JAKARTA (Reuters) - Indonesian authorities have issued a warning to airline PT Citilink Indonesia after videos circulated appearing to show an intoxicated pilot from the low-cost carrier going through security and then sounding incoherent on the aircraft’s public address system.
Citilink, which is a unit of national carrier PT Garuda Indonesia, said that the company had fired the pilot after a Dec 28 incident at Surabaya airport ahead of a flight to Jakarta and that two executives had offered to resign.
The pilot was replaced before the flight proceeded, according to a company statement.
Fary Djemi Francis, who heads a parliamentary commission overseeing transportation, said that the airline had been asked to investigate whether the pilot had been on drugs.
“Second, we also ask Citilink’s management to sanction the pilot who went on board the aircraft without going through the briefing room, missing checks on his fitness to fly,” Francis said.
The transportation ministry had sent a warning letter to Citilink and called for an internal investigation after finding that health checks and other procedures had not been followed according to regulations, said ministry spokesman Bambang S Ervan.
Citilink did not name the pilot but said in a statement that it had fired him after he had “ignored the flight safety and security procedures which could potentially endanger the security and safety of passengers and other crew members.”
Chief Executive Albert Burhan and operations director, Hadinoto Soedigno, had also offered to resign over the incident, Citilink spokesman Benny Butarbutar said on Saturday.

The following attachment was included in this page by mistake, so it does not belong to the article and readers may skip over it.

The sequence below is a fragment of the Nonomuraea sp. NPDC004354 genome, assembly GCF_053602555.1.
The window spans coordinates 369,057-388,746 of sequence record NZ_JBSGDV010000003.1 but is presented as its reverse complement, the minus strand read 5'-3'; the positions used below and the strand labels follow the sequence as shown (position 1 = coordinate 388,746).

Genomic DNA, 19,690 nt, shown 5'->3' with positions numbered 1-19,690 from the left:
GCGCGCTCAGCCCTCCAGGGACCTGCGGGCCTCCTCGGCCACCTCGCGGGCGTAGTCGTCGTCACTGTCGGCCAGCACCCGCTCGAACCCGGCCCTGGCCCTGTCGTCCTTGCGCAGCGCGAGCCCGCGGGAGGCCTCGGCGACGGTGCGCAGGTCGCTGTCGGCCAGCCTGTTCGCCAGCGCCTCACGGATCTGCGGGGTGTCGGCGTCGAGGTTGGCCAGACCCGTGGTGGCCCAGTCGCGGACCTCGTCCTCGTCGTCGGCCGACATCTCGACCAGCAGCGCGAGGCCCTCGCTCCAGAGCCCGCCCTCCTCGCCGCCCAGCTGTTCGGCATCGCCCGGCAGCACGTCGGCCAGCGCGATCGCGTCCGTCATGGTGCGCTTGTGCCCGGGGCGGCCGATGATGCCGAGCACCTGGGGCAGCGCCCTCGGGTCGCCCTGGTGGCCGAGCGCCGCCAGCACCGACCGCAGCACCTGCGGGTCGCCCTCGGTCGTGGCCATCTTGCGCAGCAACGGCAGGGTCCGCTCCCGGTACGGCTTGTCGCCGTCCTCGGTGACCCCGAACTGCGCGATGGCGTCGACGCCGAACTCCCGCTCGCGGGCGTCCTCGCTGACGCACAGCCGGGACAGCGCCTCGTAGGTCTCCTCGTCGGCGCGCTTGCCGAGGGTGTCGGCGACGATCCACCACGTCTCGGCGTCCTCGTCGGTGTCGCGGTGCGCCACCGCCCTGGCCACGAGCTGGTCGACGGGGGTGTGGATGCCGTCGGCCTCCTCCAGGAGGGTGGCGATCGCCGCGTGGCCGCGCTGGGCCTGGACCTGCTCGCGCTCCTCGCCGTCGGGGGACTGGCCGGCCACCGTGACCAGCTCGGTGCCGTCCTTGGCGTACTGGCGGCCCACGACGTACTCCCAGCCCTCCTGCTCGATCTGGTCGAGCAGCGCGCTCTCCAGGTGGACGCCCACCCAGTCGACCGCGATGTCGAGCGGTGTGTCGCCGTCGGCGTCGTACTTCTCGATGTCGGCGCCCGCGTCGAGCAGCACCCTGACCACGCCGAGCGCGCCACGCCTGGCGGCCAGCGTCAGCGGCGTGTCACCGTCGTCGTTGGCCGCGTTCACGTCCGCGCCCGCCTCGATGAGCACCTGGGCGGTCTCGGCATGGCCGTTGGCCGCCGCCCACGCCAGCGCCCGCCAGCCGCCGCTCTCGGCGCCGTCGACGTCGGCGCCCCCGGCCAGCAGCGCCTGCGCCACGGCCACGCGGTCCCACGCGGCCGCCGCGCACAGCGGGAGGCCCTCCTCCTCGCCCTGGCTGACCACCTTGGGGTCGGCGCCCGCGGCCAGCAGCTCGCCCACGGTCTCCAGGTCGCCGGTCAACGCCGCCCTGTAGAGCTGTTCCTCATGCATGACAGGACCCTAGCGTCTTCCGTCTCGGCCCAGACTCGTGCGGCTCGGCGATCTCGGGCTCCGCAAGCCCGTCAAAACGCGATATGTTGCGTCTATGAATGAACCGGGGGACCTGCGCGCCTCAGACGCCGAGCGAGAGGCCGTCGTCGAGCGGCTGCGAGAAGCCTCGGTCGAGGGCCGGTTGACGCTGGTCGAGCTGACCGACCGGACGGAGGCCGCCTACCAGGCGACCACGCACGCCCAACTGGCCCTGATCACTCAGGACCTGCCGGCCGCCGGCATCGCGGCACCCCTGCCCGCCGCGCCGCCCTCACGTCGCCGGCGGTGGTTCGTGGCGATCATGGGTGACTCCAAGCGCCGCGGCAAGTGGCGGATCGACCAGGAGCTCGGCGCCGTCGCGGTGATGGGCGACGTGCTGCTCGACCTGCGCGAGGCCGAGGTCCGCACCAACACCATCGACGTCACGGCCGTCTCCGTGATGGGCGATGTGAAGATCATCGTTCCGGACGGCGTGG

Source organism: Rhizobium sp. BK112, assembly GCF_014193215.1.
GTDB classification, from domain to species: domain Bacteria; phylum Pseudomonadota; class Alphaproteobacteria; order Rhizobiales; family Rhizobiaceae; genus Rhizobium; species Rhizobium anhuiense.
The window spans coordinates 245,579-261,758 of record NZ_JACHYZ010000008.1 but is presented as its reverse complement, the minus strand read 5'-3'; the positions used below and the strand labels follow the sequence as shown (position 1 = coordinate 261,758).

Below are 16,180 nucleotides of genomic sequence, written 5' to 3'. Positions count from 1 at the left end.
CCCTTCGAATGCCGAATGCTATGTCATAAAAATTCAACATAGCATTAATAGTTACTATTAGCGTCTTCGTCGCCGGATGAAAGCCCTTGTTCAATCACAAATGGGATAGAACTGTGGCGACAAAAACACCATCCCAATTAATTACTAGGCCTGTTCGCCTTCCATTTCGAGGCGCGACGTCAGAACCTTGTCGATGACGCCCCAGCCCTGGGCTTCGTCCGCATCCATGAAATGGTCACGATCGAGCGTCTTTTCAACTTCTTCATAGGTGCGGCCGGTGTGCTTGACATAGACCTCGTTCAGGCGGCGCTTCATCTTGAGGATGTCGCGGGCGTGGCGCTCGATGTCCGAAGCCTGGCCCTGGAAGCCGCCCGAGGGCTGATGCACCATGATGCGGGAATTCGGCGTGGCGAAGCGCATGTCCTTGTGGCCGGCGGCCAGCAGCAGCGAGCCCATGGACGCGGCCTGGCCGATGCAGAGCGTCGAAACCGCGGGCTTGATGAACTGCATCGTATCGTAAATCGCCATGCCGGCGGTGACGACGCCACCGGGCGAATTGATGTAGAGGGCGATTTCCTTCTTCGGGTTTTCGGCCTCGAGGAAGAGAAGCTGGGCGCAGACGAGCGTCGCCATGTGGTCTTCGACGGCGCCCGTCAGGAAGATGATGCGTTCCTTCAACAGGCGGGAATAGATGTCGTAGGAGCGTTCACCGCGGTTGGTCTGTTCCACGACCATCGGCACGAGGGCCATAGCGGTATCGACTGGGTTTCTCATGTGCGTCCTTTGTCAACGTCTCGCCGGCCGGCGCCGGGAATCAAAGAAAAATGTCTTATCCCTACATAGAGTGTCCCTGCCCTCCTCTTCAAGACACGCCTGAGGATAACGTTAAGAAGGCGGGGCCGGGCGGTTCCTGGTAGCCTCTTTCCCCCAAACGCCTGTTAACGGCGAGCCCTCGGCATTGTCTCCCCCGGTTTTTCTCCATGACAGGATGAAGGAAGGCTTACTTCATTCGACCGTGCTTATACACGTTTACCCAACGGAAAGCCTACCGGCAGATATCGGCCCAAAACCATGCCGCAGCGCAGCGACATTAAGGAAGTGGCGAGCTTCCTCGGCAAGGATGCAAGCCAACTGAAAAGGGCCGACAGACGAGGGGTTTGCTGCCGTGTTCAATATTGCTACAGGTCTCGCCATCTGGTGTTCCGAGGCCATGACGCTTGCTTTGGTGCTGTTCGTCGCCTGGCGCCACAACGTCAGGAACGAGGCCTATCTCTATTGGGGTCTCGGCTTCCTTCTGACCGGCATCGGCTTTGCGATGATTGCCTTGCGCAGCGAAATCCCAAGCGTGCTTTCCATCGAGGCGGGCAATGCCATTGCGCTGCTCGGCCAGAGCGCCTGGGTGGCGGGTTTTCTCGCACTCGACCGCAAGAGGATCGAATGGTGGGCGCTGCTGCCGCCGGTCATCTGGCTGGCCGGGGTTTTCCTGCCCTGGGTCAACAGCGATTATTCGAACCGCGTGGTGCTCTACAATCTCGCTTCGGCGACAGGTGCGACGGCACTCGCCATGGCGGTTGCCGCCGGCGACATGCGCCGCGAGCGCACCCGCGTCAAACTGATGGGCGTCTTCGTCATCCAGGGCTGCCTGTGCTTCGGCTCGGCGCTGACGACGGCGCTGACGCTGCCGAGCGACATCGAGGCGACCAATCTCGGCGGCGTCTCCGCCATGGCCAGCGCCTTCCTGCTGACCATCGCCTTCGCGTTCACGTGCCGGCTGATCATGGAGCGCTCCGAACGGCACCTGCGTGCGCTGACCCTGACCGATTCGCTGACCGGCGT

The spokesman said the resignations would require the approval of shareholders.
“We would never mess around when it concerns the condition of a flight, let alone experiment with passenger safety,” Butarbutar said.
The widely circulated videos have caused alarm in Indonesia, which has had a patchy air safety record.
One appears to be CCTV footage of an unsteady pilot going through security, and the other appears to be shot on a phone and shows a pilot remonstrating in slurred speech with other staff members in the plane’s cockpit that he was able to fly.
Reuters could not authenticate the videos and Ctilink did not comment directly on them.
Indonesia has been trying to improve safety in its airline sector after a series of accidents. For a while, some carriers were barred from flying to the European Union and some other markets over safety concerns.
Citilink operates 34 aircraft, conducting 184 flights daily, the company’s website said.
Reporting by Agustinus Beo Da Costa; Writing by Fransiska Nangoy; Editing by Ed Davies and Eric Meijer